Let’s tie this all back to yoga asanas – after a certain point, many of the traditional yoga asanas (vinyasa, downward dog, tadasana, warrior poses, etc.) become very familiar, thus unconscious competence. We may have a remembered rote sense of what poses usually “feel” like, and thus replicate a similar felt experience each time. We may no longer think about the way we execute the pose, and may be doing the pose on autopilot, with little felt sense of proprioception or kinesthesia.  The same is true with musicians with warmups- I am absolutely guilty of doing the same warmup every day, and just sort of going through the motions.  How can we challenge our self learning and assessments with our instruments and habits, even after playing an instrument for 15, 20, 25 years?

The solution? Make poses and movement new again and think out of the box. For movement, my favorite way to do this is with pilates and  Yoga Tune Up®, as they have both been challenging for the brain and body in bilateral movements, new pose orientations, and joint explorations.  For music, I invite myself to warmup by improvising- if I'm working on an excerpt, I have to remind myself to approach it as if it were new, whether that be through new fingerings and bowings, playing the accompaniment parts in the orchestra, playing along with recordings, or simply challenging myself to learn new repertoire, etudes, and concepts.  Novelty challenges the brain and the body, and helps to keep us on the lifelong path of learning and growth.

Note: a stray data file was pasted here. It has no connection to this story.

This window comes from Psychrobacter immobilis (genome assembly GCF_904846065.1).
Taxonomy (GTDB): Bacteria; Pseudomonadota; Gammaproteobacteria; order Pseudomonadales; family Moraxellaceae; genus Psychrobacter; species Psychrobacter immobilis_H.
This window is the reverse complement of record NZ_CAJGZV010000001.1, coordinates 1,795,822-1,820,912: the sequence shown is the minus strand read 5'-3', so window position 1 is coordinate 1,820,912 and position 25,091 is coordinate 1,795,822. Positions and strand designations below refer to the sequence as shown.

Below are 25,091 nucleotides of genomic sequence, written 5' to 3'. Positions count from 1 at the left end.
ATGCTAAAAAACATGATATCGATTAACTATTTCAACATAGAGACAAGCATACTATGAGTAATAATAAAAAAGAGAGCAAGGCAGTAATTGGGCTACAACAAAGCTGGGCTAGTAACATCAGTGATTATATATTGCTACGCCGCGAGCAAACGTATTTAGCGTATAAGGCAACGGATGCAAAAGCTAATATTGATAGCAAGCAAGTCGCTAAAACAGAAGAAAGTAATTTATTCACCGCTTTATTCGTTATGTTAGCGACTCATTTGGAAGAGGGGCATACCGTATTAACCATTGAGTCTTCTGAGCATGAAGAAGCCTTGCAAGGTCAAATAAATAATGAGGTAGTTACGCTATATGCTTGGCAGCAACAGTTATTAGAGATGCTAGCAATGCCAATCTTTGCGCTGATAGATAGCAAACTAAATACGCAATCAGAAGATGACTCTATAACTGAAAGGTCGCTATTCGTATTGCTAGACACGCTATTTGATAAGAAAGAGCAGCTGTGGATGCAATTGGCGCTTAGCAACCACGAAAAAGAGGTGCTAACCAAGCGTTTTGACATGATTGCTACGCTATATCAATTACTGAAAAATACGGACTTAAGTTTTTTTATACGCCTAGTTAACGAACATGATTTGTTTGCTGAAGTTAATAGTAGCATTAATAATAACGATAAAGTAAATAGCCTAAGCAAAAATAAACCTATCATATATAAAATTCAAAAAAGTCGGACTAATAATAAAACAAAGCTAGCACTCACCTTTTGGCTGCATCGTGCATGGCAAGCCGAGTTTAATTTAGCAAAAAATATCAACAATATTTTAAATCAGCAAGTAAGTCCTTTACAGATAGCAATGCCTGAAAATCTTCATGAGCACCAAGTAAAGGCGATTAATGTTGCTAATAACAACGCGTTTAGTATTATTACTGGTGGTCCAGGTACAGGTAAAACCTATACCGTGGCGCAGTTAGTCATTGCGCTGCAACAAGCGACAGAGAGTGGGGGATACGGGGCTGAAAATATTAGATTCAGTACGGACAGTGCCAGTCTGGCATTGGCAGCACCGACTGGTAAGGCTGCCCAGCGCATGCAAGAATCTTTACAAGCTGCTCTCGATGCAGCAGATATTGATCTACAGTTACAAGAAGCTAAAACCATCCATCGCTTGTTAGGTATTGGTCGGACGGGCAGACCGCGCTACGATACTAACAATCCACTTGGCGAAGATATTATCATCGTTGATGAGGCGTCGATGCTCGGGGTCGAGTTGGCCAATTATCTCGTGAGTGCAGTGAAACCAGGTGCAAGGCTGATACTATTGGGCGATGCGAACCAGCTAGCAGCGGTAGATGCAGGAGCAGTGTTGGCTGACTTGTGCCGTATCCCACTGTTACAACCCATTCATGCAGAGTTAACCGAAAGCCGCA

Detangling the Pecs: Part 3

Image from Erik Dalton

Image from Erik Dalton

This week, we've looked a little at what the pectoral muscles do, specifically the pec minor, and how restriction with the front of the chest muscles can bring the shoulders protracted and internally rotated.  Now, how can we start to create change within those muscle groups to better balance out the shoulder joint?

1) Address the restriction on the front via awareness: is it a result of your instrument? Your sitting habits? Your driving habits? Do you notice your shoulders slumping forwards in daily activities?

2) Correction with outside feedback: It can be tempting to just think "I need to bring my shoulders back and down," but that's not helpful either.  The shoulder joint is highly mobile, and even though restriction in the front may be an issue, there may be other culprits that could use attention, whether it's in the neck, the spine, or the shoulders themselves. In addition, a shoulder blade moving forward, or protracting, may also be internally rotating. (see video below)  I'd recommend seeing some sort of movement professional (PT, massage therapist, pilates teacher, trainer, body mapper, Alexander Technique teacher, etc.) and ask for some feedback.  (As always, if you're in a place of acute pain, see a doctor for a full assessment!) Although I primarily teach pilates and Yoga Tune Up®, there are many well educated movement professionals in different fields that can help you identify your issues.  One thing I find helpful is to take pictures on a phone of your shoulders/collarbones, and just use those as a reference as you start to make changes.

The infraspinatus and trees minor are key muscles to look at strengthening.

The infraspinatus and trees minor are key muscles to look at strengthening.